The Indian Analyst

South Indian Inscriptions







List of Plates

Additions and Corrections




D. R. Bhat

P. B. Desai

Krishna Deva

G. S. Gai

B R. Gopal & Shrinivas Ritti

V. B. Kolte

D. G. Koparkar

K. G. Krishnan

H. K. Narasimhaswami & K. G. Krishana

K. A. Nilakanta Sastri & T. N. Subramaniam

Sadhu Ram

S. Sankaranarayanan

P. Seshadri Sastri

M. Somasekhara Sarma

D. C. Sircar

D. C. Sircar & K. G. Krishnan

D. C. Sircar & P. Seshadri Sastri

K. D. Swaminathan

N. Venkataramanayya & M. Somasekhara Sarma


Other South-Indian Inscriptions 

Volume 1

Volume 2

Volume 3

Vol. 4 - 8

Volume 9

Volume 10

Volume 11

Volume 12

Volume 13

Volume 14

Volume 15

Volume 16

Volume 17

Volume 18

Volume 19

Volume 20

Volume 22
Part 1

Volume 22
Part 2

Volume 23

Volume 24

Volume 26

Volume 27





Annual Reports 1935-1944

Annual Reports 1945- 1947

Corpus Inscriptionum Indicarum Volume 2, Part 2

Corpus Inscriptionum Indicarum Volume 7, Part 3

Kalachuri-Chedi Era Part 1

Kalachuri-Chedi Era Part 2

Epigraphica Indica

Epigraphia Indica Volume 3

Indica Volume 4

Epigraphia Indica Volume 6

Epigraphia Indica Volume 7

Epigraphia Indica Volume 8

Epigraphia Indica Volume 27

Epigraphia Indica Volume 29

Epigraphia Indica Volume 30

Epigraphia Indica Volume 31

Epigraphia Indica Volume 32

Paramaras Volume 7, Part 2

Śilāhāras Volume 6, Part 2

Vākāṭakas Volume 5

Early Gupta Inscriptions

Archaeological Links

Archaeological-Survey of India




(1 Plate)


This inscription[1] was discovered in March 1954 at the old site of Indragaḍh situated two miles north of Bhānpurā, headquarters of a Tahsil of that name in the Mandasaur District of Madhya Bharat (now Madhya Pradesh). The inscription was unearthed in the course of digging for building stones and was found about 3 feet below the surface amidst the excavated remains of an early medieval temple. The remains consisted of a shrine of sandstone with a Śivaliṅga in situ and many Śaiva images and architectural fragments of the early medieval period, which point to the existence of a Śiva temple in the age to which the inscription belongs. The place is studded with ancient remains and is picturesque, being enclosed by a rivulet on two sides and a hill containing an old ruined fort on the third side.

The sandstone slab, bearing the inscription, measures 29″ long, 20″ broad and 3½″ thick. The record consists of 19 lines which are neatly and beautifully engraved. The characters belong to the North Indian Kuṭila script of the early 8th century A.D. and closely resemble those of the Jhalrapatan stone inscription[2] of the time of king Durgagaṇa of V.S. 746 and Kanaswa stone inscription[3] of Śivagaṇa of V. S. 795. Among noteworthy forms may be mentioned final t in mahat (line 13) and the conjuncts ñch in krauñcha (line 14), in saṁjñō (line 7), ry in ºāchāryō (line 6), etc. Medial u is expressed usually by means of a wedge-shaped attachment as in vasudhā (line 1) and occasionally by the curly form as in guṇaiº (line 10). Medial ū is generally indicated by a double curl as in pūjanā (line 15) ; but two variant forms are noticed in the same line in pūrvā and pūrvaja. Medials i, ī and ō have ornamental curly forms in line 1. The letter b has been indicated by the sign for v. Short wedge-shaped strokes have been frequently used in the place of a daṇḍa to mark the end of the first half of a stanza. As regards orthography, the consonants jointed with a subscript r have not been generally doubled, while those in conjunction with a superscript r have been occasionally doubled. For cases of wrong sandhi, cf. yasmin=itthaṁ (line 2 ; but see jvalann=iva in line 9). Final m has been wrongly changed to anusvāra before a vowel in some cases.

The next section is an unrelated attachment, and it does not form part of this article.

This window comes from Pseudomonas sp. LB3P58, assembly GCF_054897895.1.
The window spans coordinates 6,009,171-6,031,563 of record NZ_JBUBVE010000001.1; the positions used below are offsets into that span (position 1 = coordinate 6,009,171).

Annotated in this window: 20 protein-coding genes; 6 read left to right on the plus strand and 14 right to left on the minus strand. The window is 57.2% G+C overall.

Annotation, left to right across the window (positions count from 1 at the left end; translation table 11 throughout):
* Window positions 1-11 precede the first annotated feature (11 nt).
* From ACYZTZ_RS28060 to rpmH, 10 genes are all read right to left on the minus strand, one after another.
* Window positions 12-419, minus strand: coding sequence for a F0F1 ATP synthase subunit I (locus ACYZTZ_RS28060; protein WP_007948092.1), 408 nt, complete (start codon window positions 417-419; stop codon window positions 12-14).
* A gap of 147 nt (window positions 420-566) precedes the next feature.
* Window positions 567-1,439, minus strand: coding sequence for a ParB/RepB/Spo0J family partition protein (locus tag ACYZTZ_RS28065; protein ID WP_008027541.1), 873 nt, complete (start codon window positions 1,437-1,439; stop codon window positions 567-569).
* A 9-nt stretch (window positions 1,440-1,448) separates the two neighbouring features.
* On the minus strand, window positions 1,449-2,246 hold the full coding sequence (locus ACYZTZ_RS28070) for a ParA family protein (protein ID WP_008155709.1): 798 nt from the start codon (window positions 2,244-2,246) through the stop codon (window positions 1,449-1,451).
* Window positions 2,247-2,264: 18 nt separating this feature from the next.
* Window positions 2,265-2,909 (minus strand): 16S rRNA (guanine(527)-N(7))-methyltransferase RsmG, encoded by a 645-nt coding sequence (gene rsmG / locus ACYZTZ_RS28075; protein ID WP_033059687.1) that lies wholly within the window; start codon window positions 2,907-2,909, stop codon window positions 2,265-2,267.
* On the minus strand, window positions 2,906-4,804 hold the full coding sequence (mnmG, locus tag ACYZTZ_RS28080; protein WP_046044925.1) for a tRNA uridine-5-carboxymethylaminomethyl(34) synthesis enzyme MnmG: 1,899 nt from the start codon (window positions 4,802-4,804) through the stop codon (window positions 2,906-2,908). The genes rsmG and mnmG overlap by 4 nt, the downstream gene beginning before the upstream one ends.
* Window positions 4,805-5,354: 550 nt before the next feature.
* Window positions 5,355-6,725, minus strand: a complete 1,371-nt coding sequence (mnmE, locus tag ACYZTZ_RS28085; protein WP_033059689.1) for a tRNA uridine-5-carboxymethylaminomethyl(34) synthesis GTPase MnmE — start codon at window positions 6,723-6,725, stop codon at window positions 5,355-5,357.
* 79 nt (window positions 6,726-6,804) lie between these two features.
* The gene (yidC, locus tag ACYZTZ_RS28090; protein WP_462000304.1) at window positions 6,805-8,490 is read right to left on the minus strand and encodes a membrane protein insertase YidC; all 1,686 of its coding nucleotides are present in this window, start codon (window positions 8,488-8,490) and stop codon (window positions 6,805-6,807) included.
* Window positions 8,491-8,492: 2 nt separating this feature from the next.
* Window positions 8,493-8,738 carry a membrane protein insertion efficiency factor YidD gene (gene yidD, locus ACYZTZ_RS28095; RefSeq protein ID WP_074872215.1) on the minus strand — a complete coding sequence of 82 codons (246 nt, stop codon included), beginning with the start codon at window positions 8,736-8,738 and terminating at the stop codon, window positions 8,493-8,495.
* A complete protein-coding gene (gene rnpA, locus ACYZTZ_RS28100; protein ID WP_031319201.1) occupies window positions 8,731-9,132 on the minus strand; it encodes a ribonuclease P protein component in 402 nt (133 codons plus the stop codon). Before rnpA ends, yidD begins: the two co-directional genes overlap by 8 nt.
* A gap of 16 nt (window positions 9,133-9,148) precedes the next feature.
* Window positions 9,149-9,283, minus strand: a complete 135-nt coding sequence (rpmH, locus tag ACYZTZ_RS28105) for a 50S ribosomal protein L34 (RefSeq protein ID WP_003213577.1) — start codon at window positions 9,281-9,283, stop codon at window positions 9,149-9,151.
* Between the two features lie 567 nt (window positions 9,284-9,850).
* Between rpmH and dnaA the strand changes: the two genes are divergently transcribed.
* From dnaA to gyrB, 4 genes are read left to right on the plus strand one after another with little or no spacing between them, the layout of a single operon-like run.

The language in Sanskrit and the major portion of the record is in verse, composed in elegant kāvya style. The record opens with the symbol for Ōm and an obeisance to Śiva, followed by two invocatory verses in praise of Śiva and Gaurī. Verse 4 describes the excellence and war-like exploits of king Ṇaṇṇappa who was the son of Bhāmāna of the Rāshṭrakūṭa lineage. In the following four stanzas are praised two teachers of the Pāśupata sect, viz. Vinītarāśi and his disciple Dānarāśi. The ninth verse refers to the construction of a stone temple of Śiva by Dānarāśi. This is followed by two stanzas charging the city (i.e. the council of the elders of the city) for the maintenance of the temple. The next verse is merely imprecatory. Verses 13 and 14 supply the year and the season when the temple was constructed. Verse 15 which is the last stanza in the record under study mentions Durgāditya who was the son Śaṅkara and hailed


[1] [The inscription was noticed in IHQ, Vol. XXX, pp. 193 ff., Vol. XXXI, pp. 99 ff. It has been published in JBRS, Vol. XLI, part iv, pp. 249 ff.─ Ed.]
[2] Ind. Ant., Vol. V, p. 181 and Plate.
[3] Ibid., Vol. XIX, p. 57 and Plate.

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